From: Pierre de Craon (e-mail him)
According to Gates, he would have achieved great things had not the white Establishment been so eager to keep a brilliant, talented black man in his place.
As it happens, I was an editor at Macmillan Reference about fifteen years ago when that publisher was one of the many that declined to get involved with Gates and his book project, Africana: The Encyclopedia of Africa and the African American Experience.
Here are the reasons why. You determine if they are racist or not.
To begin with, American academic reference publishing is a low-profit game at best. It is no secret that many reference publications never break even.
Therefore, the academic editors involved seldom get paid more than $10,000 even when they actively participate in a project's development.
Many get paid much less—generally because, beyond providing a list of topics and potential contributors (i.e., article writers, more often than not unqualified and semiliterate graduate students), an academic editor seldom does more than lease his name to the publisher for marketing purposes.
Most of the time, the real work, both intellectual and organizational, gets done by an in-house editor with a small staff of freelancers.
Nevertheless, given its hard-Left orientation (pro-minority, feminist, pro-gay, pro-immigration, pro-Israel) the publishing industry considered the opportunity to buy the use of Gates' name a big deal.
Indeed, every important publisher in the country including Oxford University Press and Macmillan Reference (where I then worked) strongly considered accepting his Africana proposal.
Ultimately however, everyone turned down Gates' project, as he correctly observed in his television interview.
But Gates didn't disclose the true reasons for his rejection.
I never heard an amount quoted but according to in-house rumor it ran well into six figures.
In addition, while he would not be available for actual work or even consultation, Gates insisted on the right to withhold approval for publication of any article, or for the project as a whole, at any time right up to the announced day of publication.
Every publisher quickly understood that Africana would be nothing more than a grandiose variant of a vanity-press publication.
Given the level of public's awareness of Gates' image, both as a media wannabe and a powerfully placed figure in Establishment academe, an encyclopedia with his name on it would automatically attract many more mass-market reviews than was typical for academically-oriented encyclopedia.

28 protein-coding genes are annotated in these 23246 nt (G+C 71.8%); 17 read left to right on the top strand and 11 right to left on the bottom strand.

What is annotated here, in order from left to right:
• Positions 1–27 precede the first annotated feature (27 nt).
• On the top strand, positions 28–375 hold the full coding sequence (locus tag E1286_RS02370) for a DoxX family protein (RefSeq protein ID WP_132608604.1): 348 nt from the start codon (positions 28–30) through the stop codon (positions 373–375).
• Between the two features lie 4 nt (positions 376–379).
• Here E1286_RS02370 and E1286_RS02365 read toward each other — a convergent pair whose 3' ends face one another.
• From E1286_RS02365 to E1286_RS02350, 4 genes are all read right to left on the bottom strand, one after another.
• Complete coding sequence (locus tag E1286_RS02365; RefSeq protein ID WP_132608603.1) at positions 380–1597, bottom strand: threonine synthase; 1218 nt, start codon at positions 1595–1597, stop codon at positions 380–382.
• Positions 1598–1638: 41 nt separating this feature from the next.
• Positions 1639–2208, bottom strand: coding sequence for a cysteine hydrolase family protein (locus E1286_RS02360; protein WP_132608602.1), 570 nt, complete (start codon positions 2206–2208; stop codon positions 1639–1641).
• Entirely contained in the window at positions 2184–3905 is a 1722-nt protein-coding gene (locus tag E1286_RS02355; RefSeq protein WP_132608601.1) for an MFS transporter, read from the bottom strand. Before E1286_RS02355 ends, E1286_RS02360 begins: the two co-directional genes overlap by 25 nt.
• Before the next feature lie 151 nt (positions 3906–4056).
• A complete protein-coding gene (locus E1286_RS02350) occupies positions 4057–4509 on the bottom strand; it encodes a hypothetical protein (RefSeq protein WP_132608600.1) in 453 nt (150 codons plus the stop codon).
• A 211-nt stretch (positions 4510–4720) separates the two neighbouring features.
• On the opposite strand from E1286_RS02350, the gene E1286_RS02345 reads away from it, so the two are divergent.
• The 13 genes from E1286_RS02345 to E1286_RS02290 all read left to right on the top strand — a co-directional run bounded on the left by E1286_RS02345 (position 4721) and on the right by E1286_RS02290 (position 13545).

Macmillan and other major publishers feared that the likelihood that Gates' encyclopedia set would be hammered in reviews because it had so little intrinsic merit.
Since we assumed poor reviews were a certainty, no big-name publisher dared to risk his reputation—and, oh yes, hundreds of thousands of dollars—on a self-important, arrogant, affirmative-action-motivated Harvard professor who was unlikely to appreciate the financial and artistic gamble his project represented.
In other words, we suspected that once, we published Gates' project, he would be unlikely to cooperate by returning e-mails or telephone calls from executives would wanted to enlist him in follow up conversations.
I hope that my insider's view explains to VDARE.COM reader Chen why Gates never approached Oprah Winfrey, Bill Cosby or Michael Jordan.
But he's surely not so stupid as to try to muscle any of those three financial giants into investing in a project that would provide little if any return on their money—even though they are African-American.
de Craon is retired.
From: Linda Cromwell (e-mail her)
I expected to see many quaint scenes of uncomplicated people driving horses and buggies.
While Lancaster County had some of that, my overall impression was that I was in a border town!
I could have been in downtown Los Angeles!
Lancaster is overflowing with illegal immigrants. According to the U.S. Census, Lancaster's Hispanic population is over 34 percent.
Talk about your bad timing!
Cromwell interned at a major California newspaper infamous for its horrible immigration coverage. Her previous letters about John McCain's presidential campaign and why we should not expect responsible reporting about immigration from the Main Stream Media [MSM] are here and here.
From: Bill Sarni (e-mail him)
Fifteen years ago, the Los Angeles Times published an editorial that blasted President Bill Clinton for ignoring the unfunded federal burden on California for the costs of providing services to illegal immigrants. [California Can't Keep Paying This Tab, Editorial, Los Angeles Times, February 9, 1994
Imagine today, a decade and a half later, how many billions of California taxpayer dollars have been wasted.
Naturally, the LAT disagreed with how then-governor Pete Wilson described the illegal alien crisis. It accused him of inflammatory pre-election rhetoric.
But its editorial acknowledged that immigration is a huge cost factor for the state.
Sadly, the LAT has not carried on its campaign to enlighten readers. Instead, it prefers puff pieces.
Sarni, a California native, wrote previously about how much he misses the state he grew up in. Read it here.